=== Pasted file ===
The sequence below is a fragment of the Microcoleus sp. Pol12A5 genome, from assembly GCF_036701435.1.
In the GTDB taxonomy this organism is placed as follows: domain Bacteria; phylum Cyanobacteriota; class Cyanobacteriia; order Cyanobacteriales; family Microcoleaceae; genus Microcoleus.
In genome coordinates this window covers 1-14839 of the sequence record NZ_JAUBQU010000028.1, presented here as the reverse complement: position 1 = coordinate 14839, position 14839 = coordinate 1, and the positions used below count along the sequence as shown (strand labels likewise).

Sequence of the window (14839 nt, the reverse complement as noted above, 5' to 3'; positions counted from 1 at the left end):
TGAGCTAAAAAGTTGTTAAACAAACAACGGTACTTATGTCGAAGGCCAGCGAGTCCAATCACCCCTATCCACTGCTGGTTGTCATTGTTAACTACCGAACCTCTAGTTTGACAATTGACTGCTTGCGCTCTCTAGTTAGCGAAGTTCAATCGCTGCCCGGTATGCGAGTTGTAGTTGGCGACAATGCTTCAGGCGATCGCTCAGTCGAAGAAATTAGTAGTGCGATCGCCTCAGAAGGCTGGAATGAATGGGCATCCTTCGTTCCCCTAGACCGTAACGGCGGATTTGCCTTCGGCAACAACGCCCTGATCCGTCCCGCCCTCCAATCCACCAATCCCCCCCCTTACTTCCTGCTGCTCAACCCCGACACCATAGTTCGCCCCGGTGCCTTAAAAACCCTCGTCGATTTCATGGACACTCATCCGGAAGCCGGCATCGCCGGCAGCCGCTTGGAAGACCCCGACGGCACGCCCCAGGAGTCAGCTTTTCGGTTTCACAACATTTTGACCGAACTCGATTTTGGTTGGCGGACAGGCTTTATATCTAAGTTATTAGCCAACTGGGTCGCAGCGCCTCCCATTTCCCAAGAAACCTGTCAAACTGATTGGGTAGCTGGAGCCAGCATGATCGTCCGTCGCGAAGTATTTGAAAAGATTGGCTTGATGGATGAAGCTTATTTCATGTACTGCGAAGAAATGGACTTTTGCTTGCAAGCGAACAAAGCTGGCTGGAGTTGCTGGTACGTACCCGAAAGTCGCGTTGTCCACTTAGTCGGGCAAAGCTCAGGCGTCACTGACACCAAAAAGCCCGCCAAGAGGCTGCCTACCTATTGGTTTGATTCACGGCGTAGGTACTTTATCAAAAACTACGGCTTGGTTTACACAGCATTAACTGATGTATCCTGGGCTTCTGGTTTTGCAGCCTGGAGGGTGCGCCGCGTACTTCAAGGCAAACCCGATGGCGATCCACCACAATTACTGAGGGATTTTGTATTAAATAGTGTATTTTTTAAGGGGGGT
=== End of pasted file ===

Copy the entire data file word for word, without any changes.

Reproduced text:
The sequence below is a fragment of the Microcoleus sp. Pol12A5 genome, from assembly GCF_036701435.1.
In the GTDB taxonomy this organism is placed as follows: domain Bacteria; phylum Cyanobacteriota; class Cyanobacteriia; order Cyanobacteriales; family Microcoleaceae; genus Microcoleus.
In genome coordinates this window covers 1-14839 of the sequence record NZ_JAUBQU010000028.1, presented here as the reverse complement: position 1 = coordinate 14839, position 14839 = coordinate 1, and the positions used below count along the sequence as shown (strand labels likewise).

Sequence of the window (14839 nt, the reverse complement as noted above, 5' to 3'; positions counted from 1 at the left end):
TGAGCTAAAAAGTTGTTAAACAAACAACGGTACTTATGTCGAAGGCCAGCGAGTCCAATCACCCCTATCCACTGCTGGTTGTCATTGTTAACTACCGAACCTCTAGTTTGACAATTGACTGCTTGCGCTCTCTAGTTAGCGAAGTTCAATCGCTGCCCGGTATGCGAGTTGTAGTTGGCGACAATGCTTCAGGCGATCGCTCAGTCGAAGAAATTAGTAGTGCGATCGCCTCAGAAGGCTGGAATGAATGGGCATCCTTCGTTCCCCTAGACCGTAACGGCGGATTTGCCTTCGGCAACAACGCCCTGATCCGTCCCGCCCTCCAATCCACCAATCCCCCCCCTTACTTCCTGCTGCTCAACCCCGACACCATAGTTCGCCCCGGTGCCTTAAAAACCCTCGTCGATTTCATGGACACTCATCCGGAAGCCGGCATCGCCGGCAGCCGCTTGGAAGACCCCGACGGCACGCCCCAGGAGTCAGCTTTTCGGTTTCACAACATTTTGACCGAACTCGATTTTGGTTGGCGGACAGGCTTTATATCTAAGTTATTAGCCAACTGGGTCGCAGCGCCTCCCATTTCCCAAGAAACCTGTCAAACTGATTGGGTAGCTGGAGCCAGCATGATCGTCCGTCGCGAAGTATTTGAAAAGATTGGCTTGATGGATGAAGCTTATTTCATGTACTGCGAAGAAATGGACTTTTGCTTGCAAGCGAACAAAGCTGGCTGGAGTTGCTGGTACGTACCCGAAAGTCGCGTTGTCCACTTAGTCGGGCAAAGCTCAGGCGTCACTGACACCAAAAAGCCCGCCAAGAGGCTGCCTACCTATTGGTTTGATTCACGGCGTAGGTACTTTATCAAAAACTACGGCTTGGTTTACACAGCATTAACTGATGTATCCTGGGCTTCTGGTTTTGCAGCCTGGAGGGTGCGCCGCGTACTTCAAGGCAAACCCGATGGCGATCCACCACAATTACTGAGGGATTTTGTATTAAATAGTGTATTTTTTAAGGGGGGT